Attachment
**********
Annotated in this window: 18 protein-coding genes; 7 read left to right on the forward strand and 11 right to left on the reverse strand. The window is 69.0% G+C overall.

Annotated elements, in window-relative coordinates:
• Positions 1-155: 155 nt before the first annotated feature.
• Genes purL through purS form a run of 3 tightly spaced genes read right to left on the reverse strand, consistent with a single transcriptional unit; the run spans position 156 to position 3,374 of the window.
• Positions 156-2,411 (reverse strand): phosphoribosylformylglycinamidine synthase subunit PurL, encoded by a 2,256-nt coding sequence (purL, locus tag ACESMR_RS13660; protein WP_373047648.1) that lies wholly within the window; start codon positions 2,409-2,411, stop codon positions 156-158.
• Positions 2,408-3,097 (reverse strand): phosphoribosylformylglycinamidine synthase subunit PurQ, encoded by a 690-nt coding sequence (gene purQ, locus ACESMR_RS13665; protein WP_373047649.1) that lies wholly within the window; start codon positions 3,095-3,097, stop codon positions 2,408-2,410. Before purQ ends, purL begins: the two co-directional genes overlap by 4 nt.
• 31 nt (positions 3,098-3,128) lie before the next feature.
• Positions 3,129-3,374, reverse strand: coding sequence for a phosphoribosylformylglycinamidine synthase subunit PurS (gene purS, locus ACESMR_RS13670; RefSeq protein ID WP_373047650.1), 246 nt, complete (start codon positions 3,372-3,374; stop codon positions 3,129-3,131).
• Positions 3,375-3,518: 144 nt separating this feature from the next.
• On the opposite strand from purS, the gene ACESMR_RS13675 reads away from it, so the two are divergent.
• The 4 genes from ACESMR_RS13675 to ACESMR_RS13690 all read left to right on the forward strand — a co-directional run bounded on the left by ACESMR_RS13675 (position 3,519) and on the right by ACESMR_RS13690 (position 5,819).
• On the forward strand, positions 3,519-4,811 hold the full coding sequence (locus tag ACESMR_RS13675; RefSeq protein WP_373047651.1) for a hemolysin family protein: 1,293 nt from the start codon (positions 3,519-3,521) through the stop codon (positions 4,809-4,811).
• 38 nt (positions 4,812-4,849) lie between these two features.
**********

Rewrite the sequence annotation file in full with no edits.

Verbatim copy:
Annotated in this window: 18 protein-coding genes; 7 read left to right on the forward strand and 11 right to left on the reverse strand. The window is 69.0% G+C overall.

Annotated elements, in window-relative coordinates:
• Positions 1-155: 155 nt before the first annotated feature.
• Genes purL through purS form a run of 3 tightly spaced genes read right to left on the reverse strand, consistent with a single transcriptional unit; the run spans position 156 to position 3,374 of the window.
• Positions 156-2,411 (reverse strand): phosphoribosylformylglycinamidine synthase subunit PurL, encoded by a 2,256-nt coding sequence (purL, locus tag ACESMR_RS13660; protein WP_373047648.1) that lies wholly within the window; start codon positions 2,409-2,411, stop codon positions 156-158.
• Positions 2,408-3,097 (reverse strand): phosphoribosylformylglycinamidine synthase subunit PurQ, encoded by a 690-nt coding sequence (gene purQ, locus ACESMR_RS13665; protein WP_373047649.1) that lies wholly within the window; start codon positions 3,095-3,097, stop codon positions 2,408-2,410. Before purQ ends, purL begins: the two co-directional genes overlap by 4 nt.
• 31 nt (positions 3,098-3,128) lie before the next feature.
• Positions 3,129-3,374, reverse strand: coding sequence for a phosphoribosylformylglycinamidine synthase subunit PurS (gene purS, locus ACESMR_RS13670; RefSeq protein ID WP_373047650.1), 246 nt, complete (start codon positions 3,372-3,374; stop codon positions 3,129-3,131).
• Positions 3,375-3,518: 144 nt separating this feature from the next.
• On the opposite strand from purS, the gene ACESMR_RS13675 reads away from it, so the two are divergent.
• The 4 genes from ACESMR_RS13675 to ACESMR_RS13690 all read left to right on the forward strand — a co-directional run bounded on the left by ACESMR_RS13675 (position 3,519) and on the right by ACESMR_RS13690 (position 5,819).
• On the forward strand, positions 3,519-4,811 hold the full coding sequence (locus tag ACESMR_RS13675; RefSeq protein WP_373047651.1) for a hemolysin family protein: 1,293 nt from the start codon (positions 3,519-3,521) through the stop codon (positions 4,809-4,811).
• 38 nt (positions 4,812-4,849) lie between these two features.